A lack of follow up rains straight after the ex-cyclone went through meant the vines did not stop pushing on the ripening process and sugars continued to steadily climb. We did get some heavy showers on 18 February, but they were a bit scattered and only 3mm fell at Blue Poles. The first pick would be both the Marsanne and the Chardonnay grapes – we waited maybe a little too long last year for the Marsanne, so we took the opportunity to have a cleaner and fresher style of wine for the 2021 “Lost on Mars” edition. The Chardonnay was called in by Clive and Alex our wine makers, and after a fortnight of sampling they felt very confident that 26 February 2021 was the go – I think the last Chardonnay to be processed at the winery. Bunches were very small, and berry size was also tiny as well so the hope of two tonnes from our 0.5 ha small hilltop location was not quite achieved.
The numbers from the Chardonnay and Marsanne picks were as below:
Date 26 February
Titratable Acidity 7.6TA
Date 26 February
pH “a natural mystery”
Clive on Chardonnay…
Vintage is a really busy time for all wine makers – and even more so for our winemaker Clive Otto as he juggles 4-5 different wineries’ wines that are made through the Fraser Gallop Estate (FGE) winery, and all of the product tiers within FGE as well. So, to be able to catch him for 15 minutes, as he was running out the door to discuss all things Chardonnay was pretty lucky to be honest.
I wanted to do this to give you all an understanding of where the “new” age of Australian Chardonnay has ended up with Clive being an excellent example of a guy that has followed a path that others have either been walking in parallel to or stepped across to be on. Our Chardonnay journey has just begun and with our second vintage in the press out the back after spending the night being chilled down – so I asked a few questions of him to see the variety from his perspective.
MG: Burgundy or Chablis?
CO: Both! I’ve always made both styles as they infer different types of wine making and influence on the wines. With the Burgundy style of wines you have a lot more solids in the must, run to more new oak, have a bit of batonnage and other forms of manipulation to extract flavor and broaden it. For the more straightforward Chablis-style you are less reliant on these tricks and you try to let the fruit shine through the wine and this should give you a window into the vineyard and the site. I find that the better the fruit in flavor and balance the less new oak, less solids, less “playing” with the wine occurs and this is the style I really like to taste in my wines, and the wines that I make for others.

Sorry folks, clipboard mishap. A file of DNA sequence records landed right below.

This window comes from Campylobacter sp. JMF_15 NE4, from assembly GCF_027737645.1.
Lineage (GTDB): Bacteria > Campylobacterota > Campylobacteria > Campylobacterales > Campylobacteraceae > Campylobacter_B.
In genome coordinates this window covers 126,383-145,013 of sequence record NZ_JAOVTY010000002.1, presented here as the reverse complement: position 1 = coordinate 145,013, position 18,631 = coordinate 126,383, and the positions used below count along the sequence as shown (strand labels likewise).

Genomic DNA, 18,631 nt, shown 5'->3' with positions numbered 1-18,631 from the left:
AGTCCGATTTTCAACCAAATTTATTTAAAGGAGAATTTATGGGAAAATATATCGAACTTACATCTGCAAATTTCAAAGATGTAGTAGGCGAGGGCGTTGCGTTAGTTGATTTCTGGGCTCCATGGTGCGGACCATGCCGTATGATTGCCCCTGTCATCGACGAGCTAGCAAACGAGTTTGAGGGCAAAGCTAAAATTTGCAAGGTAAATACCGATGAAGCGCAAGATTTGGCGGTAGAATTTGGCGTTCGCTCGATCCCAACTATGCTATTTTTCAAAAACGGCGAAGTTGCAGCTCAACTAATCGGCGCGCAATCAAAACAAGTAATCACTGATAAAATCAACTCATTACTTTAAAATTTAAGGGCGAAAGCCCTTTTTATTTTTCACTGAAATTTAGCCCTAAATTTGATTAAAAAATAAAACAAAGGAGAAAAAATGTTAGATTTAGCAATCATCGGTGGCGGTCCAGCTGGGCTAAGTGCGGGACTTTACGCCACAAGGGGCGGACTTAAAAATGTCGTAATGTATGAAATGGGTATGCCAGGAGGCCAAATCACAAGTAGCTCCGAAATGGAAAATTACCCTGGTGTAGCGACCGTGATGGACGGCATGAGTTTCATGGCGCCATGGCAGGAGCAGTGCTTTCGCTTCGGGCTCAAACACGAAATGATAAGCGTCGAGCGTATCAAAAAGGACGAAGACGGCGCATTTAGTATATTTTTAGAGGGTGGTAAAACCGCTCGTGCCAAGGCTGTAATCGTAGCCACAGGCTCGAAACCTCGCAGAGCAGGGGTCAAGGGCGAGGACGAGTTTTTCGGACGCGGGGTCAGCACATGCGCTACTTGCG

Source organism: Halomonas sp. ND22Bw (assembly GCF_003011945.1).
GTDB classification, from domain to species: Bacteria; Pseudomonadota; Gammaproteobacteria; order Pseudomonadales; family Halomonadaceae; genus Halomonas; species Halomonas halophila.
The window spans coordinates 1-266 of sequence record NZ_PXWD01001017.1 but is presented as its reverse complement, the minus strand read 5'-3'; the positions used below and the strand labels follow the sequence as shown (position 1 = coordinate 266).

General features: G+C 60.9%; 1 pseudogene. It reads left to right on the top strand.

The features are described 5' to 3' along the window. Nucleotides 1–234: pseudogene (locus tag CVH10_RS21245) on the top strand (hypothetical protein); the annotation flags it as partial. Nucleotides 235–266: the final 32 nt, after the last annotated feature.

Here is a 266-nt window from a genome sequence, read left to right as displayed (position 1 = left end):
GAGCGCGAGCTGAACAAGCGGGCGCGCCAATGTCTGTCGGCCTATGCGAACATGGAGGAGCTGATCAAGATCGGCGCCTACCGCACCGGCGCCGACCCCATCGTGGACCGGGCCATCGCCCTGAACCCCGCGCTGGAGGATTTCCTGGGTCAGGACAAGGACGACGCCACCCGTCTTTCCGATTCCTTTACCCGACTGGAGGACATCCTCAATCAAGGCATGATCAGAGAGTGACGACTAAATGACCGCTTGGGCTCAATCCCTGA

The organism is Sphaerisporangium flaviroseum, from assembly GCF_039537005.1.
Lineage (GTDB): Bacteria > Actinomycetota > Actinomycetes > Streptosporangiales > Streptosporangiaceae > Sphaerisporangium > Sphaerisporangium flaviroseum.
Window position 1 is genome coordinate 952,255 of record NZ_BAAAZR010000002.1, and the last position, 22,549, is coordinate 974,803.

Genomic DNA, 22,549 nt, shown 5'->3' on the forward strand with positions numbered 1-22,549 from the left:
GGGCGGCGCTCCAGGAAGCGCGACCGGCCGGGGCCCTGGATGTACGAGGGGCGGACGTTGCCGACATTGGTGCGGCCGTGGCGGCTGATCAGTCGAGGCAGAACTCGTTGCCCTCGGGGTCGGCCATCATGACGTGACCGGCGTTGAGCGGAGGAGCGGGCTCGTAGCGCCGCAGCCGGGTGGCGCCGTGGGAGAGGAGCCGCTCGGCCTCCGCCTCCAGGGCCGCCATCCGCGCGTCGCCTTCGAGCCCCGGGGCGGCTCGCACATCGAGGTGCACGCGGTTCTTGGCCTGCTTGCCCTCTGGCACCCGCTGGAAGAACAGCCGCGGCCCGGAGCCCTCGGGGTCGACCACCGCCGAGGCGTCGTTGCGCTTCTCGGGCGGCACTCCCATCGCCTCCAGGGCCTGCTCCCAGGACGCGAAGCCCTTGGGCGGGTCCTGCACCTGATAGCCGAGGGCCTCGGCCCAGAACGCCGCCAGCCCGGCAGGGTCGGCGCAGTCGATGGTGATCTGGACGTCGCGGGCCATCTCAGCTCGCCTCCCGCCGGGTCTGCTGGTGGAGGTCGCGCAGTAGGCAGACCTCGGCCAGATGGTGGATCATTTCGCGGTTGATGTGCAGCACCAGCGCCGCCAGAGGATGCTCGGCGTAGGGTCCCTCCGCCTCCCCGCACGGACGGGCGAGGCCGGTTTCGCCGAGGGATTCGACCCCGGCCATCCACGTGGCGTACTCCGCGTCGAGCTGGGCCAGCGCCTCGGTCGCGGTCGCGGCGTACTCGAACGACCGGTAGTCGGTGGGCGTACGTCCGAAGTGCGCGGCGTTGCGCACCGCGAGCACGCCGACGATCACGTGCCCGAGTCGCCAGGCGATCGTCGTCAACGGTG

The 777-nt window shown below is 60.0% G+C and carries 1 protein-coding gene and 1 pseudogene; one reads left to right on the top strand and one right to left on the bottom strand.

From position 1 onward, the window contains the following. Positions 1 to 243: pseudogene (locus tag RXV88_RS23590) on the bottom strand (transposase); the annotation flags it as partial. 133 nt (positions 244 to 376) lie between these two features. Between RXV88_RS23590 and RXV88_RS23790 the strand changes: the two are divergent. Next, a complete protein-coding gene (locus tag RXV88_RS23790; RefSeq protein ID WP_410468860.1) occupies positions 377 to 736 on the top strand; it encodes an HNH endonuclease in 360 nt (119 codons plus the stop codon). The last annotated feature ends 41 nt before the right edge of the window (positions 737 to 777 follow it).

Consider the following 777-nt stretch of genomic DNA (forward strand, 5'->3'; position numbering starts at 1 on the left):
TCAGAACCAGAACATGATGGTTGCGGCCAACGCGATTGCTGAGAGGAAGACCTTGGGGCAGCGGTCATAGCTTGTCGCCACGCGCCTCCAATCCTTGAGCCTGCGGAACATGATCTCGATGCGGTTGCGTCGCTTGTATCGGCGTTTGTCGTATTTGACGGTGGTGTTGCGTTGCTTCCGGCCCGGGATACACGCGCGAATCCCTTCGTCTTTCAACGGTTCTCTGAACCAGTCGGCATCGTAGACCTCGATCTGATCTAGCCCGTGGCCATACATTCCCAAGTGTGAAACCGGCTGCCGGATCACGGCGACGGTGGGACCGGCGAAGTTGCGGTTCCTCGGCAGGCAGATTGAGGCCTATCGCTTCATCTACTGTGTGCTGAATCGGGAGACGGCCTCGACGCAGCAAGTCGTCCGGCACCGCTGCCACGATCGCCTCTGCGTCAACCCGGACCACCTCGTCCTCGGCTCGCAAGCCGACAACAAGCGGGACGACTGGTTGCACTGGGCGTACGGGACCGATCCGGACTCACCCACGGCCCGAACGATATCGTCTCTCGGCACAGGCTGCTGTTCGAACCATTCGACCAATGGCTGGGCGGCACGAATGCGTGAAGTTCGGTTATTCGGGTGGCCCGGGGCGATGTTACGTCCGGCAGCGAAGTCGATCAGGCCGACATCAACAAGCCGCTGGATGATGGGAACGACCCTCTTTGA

MG: Is that the trend for high-end Chardonnay now then? Less Burgundy / more Chablis?
CO: Everyone works to the grapes they receive, but it is apparent that the top wines from around Australia from the best growing regions have similar approaches. Most are picking with slightly lower sugar levels with higher acidities than in the past, and the best sites tend to be those that retain lots of flavor and character with these picking parameters. So, we are starting to see the better Chardonnays have lots of similarities with the difference being in the flavors present and the depth and weight of the wine within a lovely natural acid profile.
When I do find lower density of flavor and character, I recommend new barrels and push the solids in the must so as to get that depth that good Chardonnay needs. It is always a balancing act with vintage conditions, damaged fruit through birds or disease, and even just when the fruit was picked and how – every vintage has me working through the options to make a top wine with often the best vineyard sites making the biggest difference.
MG: Does the Chardonnay clonal mix make a difference?
CO: Yes, as the most successful clone of Chardonnay in Margaret River is the Gin Gin clone and to me it is markedly better than the other clones in the region. At FGE we have pulled out all Chardonnay clones that were not Gin Gin and replanted to it – the smaller berries and the ability to hold acid and have reduced sugar levels longer into the vintage ensures the wines do not lose their form and structure and have the capacity to make wonderful ageing wines as well.